Another long story, short: I went through all of that. Migrating from a wholly referenced Aperture library to a completely consolidated Photos library was a painful process, requiring three full days of manual day-and-night monitoring for Aperture and Photos, plus splitting a completely fine unified library in two. I can’t emphasize this enough: do not put yourself through this if you have a large photo library. In the end, the new Photos library wound up needing to sit on an external hard drive, because it couldn’t fit on my MacBook Pro. Optimistically, I thought everything would be OK once my collection was uploaded to iCloud.
It turned out that it wasn’t OK. The uploading process to iCloud was nearly as bad as Google’s. Even with better-than-basic broadband service, OS X Photos effectively killed my Internet connection during the uploading process, completely crippling all of the devices on my network while sluggishly sending photos to iCloud. A quick search online revealed that early iCloud Photo Library adopters had discovered the same problem months ago, and given up. At the rate things were going, I calculated that it would take around 45 days just to upload all of my photos to iCloud, assuming that I was willing to live with awful Internet service for a month and a half (and pay $10 per month for iCloud during the uploading process).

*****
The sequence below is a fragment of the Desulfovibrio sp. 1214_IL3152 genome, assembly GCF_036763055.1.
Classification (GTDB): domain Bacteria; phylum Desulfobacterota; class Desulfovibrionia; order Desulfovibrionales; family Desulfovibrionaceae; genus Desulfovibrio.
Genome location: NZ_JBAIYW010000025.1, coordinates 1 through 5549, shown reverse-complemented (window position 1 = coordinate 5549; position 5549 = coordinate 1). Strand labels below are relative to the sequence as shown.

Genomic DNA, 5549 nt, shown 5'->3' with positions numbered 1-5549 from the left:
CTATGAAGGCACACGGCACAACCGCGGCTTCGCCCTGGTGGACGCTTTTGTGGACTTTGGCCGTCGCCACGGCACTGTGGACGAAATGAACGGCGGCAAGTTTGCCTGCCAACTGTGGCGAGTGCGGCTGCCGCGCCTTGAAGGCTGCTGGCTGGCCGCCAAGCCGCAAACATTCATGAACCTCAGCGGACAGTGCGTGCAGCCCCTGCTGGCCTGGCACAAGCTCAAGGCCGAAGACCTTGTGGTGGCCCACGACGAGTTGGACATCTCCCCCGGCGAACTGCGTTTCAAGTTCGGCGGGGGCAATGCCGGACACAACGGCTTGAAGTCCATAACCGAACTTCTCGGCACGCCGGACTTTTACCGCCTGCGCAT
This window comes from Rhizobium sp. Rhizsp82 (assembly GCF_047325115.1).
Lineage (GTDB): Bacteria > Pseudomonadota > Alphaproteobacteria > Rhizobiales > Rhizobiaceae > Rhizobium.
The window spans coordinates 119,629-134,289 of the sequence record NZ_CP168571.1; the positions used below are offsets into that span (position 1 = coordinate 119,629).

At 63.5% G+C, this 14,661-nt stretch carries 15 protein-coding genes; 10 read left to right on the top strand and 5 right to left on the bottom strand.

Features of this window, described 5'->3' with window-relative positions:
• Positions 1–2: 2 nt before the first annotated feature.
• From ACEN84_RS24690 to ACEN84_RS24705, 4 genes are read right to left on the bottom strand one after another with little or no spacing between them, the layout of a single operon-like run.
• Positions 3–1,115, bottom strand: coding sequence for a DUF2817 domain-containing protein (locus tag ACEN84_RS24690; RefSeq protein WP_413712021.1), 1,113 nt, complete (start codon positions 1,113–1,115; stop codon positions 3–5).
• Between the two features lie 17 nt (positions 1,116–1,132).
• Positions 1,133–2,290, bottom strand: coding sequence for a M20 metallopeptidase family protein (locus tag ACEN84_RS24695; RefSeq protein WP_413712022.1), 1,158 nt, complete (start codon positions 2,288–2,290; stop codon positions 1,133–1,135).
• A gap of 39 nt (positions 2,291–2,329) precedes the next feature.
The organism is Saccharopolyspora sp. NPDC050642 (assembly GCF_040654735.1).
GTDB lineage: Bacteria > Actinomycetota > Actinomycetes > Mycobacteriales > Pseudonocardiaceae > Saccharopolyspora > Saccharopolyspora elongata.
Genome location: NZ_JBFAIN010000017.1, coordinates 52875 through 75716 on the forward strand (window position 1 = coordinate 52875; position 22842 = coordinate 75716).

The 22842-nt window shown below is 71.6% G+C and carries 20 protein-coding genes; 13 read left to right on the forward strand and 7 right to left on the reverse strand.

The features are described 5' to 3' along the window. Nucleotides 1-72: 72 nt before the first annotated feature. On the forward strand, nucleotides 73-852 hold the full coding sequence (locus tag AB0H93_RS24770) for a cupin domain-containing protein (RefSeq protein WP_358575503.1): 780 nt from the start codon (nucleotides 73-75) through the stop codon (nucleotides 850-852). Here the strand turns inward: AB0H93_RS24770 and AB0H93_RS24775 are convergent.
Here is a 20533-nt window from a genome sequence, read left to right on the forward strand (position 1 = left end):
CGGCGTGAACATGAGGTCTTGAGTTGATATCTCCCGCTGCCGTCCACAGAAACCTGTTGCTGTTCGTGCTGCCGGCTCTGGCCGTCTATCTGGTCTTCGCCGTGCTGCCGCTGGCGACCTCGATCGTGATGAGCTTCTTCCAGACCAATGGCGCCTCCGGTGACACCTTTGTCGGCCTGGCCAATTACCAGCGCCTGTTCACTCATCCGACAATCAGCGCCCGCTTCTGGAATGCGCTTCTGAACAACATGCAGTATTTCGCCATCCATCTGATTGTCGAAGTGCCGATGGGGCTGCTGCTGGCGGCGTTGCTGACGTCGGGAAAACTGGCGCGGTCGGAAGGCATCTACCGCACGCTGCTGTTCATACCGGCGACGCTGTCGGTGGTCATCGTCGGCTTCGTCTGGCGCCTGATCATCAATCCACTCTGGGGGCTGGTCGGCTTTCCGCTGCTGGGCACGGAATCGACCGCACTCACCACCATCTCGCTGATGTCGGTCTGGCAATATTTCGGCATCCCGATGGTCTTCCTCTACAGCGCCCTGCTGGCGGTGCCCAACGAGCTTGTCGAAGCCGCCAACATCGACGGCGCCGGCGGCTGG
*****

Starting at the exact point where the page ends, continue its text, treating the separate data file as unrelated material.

So, like many other people who found the reality of iCloud Photo Library to be far less appealing than the marketing, I stopped the iCloud experiment. Worse yet, I found myself stuck with a split-in-two Photos library I could no longer keep on my MacBook Pro, all of my RAW images stored separately, and no great option for getting everything in the cloud.
If I could, I would just reverse all of the changes and go back to having a unified Aperture photo library — a process I’m probably going to manually attempt after a day or two of recovering from the OS X Photos experience. Particularly in light of Apple’s abandonment of Aperture, I’m not going to tell you that this is a great or particularly forward-thinking option. But it’s better for my needs than Photos, which is at best underdeveloped and at worst a dead end for users with large libraries like mine.
What should you do? Based on my experience, if you have a small photo library, the choice between using Google or Apple really comes down to whether or not you want to pay for an unripe cloud-based solution. If you have a large photo library, you’re probably best off keeping it away from the cloud unless you’re willing to deal with uploading and other hassles. I personally wouldn’t be willing to pay for either of the photo services based on my experiences, which makes Google’s imperfect free service better for me than Apple’s imperfect paid one. But you can make the choice that’s best for your own photo library. My personal collection continues to reside on a G-Technology G-Drive USB, which I love.